Over the river and through the woods every Sunday when I was growing up….to Grandmother’s house I’d go, reluctantly. She’d be waiting for me, dressed in a flowery dress that she sometimes made herself on the old Singer sewing machine, those clunky old black shoes, and a hat, sometimes also embellished with flowers. She even smelled a little like flowers mixed with Chicklets chewing gum. She always gave me a piece of the hard white stuff to bite down on as we headed out the front door to Grandfather’s car where he was (also reluctantly) waiting to drive us to Church.
Grandmother also kept a copy of The Family Heirloom Bible. It was gold in color and weighed about 20 pounds. It sat on the coffee table right in front of the couch with the doilies on it. Inside the behemoth Bible there were places to record every family event. All of the births, deaths, marriages and anniversaries were meticulously logged into their rightful place. Sometimes she would take a single flower, most often a rose, place it between two pieces of tissue paper, and press it between the pages of the book next to the appropriate verse. This was the only time that the Bible was opened. It wasn’t for everyday use. Sometimes the dried flowers would be discovered years later like a treasured memory that somehow drops onto your lap.
Drying flowers can be an excellent way of preserving mementos of special occasions or just beautifying your home. Dried flowers look nice with other dried materials or as part of an arrangement that includes live flowers. You can use them in bouquets, wreaths, table arrangements, and potpourri. Dried materials last a very long time with very little maintenance.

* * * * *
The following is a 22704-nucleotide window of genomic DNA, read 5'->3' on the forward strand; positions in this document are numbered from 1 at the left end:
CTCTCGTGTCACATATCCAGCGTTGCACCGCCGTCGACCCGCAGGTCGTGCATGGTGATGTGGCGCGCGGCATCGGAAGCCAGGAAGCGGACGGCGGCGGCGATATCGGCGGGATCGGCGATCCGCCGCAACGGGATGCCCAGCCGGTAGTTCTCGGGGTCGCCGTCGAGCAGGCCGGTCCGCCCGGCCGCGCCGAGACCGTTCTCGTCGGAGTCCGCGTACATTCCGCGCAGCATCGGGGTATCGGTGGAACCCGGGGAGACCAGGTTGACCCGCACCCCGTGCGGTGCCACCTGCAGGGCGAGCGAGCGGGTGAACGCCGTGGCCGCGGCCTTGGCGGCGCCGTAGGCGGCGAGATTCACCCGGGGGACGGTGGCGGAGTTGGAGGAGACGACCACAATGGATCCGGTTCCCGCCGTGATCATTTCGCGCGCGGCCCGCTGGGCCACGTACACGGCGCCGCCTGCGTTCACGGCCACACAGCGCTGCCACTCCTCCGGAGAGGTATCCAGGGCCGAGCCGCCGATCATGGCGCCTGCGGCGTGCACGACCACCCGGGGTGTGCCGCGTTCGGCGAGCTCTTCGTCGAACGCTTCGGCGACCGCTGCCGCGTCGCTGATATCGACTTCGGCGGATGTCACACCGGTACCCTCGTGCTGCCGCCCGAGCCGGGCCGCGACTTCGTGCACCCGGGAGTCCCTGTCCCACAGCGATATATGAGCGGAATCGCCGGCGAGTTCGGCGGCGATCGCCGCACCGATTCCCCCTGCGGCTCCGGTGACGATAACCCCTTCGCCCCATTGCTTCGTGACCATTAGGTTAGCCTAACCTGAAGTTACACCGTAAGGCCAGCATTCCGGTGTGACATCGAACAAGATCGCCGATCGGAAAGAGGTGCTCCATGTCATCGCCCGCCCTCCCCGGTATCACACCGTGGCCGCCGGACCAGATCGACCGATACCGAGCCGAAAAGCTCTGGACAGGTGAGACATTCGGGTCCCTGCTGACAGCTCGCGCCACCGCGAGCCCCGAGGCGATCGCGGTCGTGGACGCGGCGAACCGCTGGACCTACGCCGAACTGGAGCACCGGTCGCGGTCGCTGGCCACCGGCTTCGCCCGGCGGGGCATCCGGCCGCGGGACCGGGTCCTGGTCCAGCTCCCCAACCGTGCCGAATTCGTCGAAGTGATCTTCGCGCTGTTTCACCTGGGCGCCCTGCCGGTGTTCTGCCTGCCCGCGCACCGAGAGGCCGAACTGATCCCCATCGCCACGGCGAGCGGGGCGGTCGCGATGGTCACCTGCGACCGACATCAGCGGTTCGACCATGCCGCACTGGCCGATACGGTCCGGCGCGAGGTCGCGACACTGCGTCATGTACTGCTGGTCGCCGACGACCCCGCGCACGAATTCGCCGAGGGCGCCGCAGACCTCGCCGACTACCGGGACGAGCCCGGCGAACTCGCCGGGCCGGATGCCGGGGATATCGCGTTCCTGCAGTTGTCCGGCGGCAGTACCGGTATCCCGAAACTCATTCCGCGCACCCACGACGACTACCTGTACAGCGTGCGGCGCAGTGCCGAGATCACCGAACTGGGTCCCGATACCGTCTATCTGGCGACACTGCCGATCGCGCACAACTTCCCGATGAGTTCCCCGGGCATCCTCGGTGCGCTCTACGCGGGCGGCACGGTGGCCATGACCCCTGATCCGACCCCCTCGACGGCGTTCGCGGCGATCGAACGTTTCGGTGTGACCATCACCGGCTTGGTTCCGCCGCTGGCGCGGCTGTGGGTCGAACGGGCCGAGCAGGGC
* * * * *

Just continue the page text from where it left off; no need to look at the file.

There are a number of ways to dry flowers:
First of all, pick the very best flowers just before they peak because they will continue to open as they dry. Flowers that are diseased, wilted or have insect damage won’t get any better as they dry.
Air Drying: This is one of the easiest ways to dry flowers because you don’t need any equipment or other materials. Just hang the flowers upside down in a warm, dry place where there is plenty of air circulation for several weeks until they feel crisp.
Hang small flowers in bunches and large ones individually. Do not cut off the stem when air drying flowers. Clothes hangers work well. Remember: if you want to preserve the color, hang the flowers in a dark place. Sunlight will cause them to fade.
Pressing Flowers: This is another easy way to dry flowers. Layer your flowers between layers of absorbent materials such as newspapers, old telephone books, and catalogs. (or the family Bible)
Burying Flowers In Desiccants: Another way is to bury the flowers in desiccants or drying materials such as fine sand, borax, silica, or clay. (Kitty litter works pretty good) Unlike hanging flowers to dry where you include the stem, here you just place the heads in a box and cover with a layer of the drying material.
Microwave Oven: Yes you can even dry flowers in the microwave oven. Place the flowers in a microwave-safe container and cover with a desiccant. Microwave on medium for about one to three minutes. If you have a microwave thermometer, heat the flowers to about 160 degrees.
Now you’re ready to dry flowers for all occasions. You can even arrange them and put them in frames. It’s a great activity for the kids as the weather turns cooler. Then, even in the dead of winter you can add a splash of color to your kitchen, living room, or bath.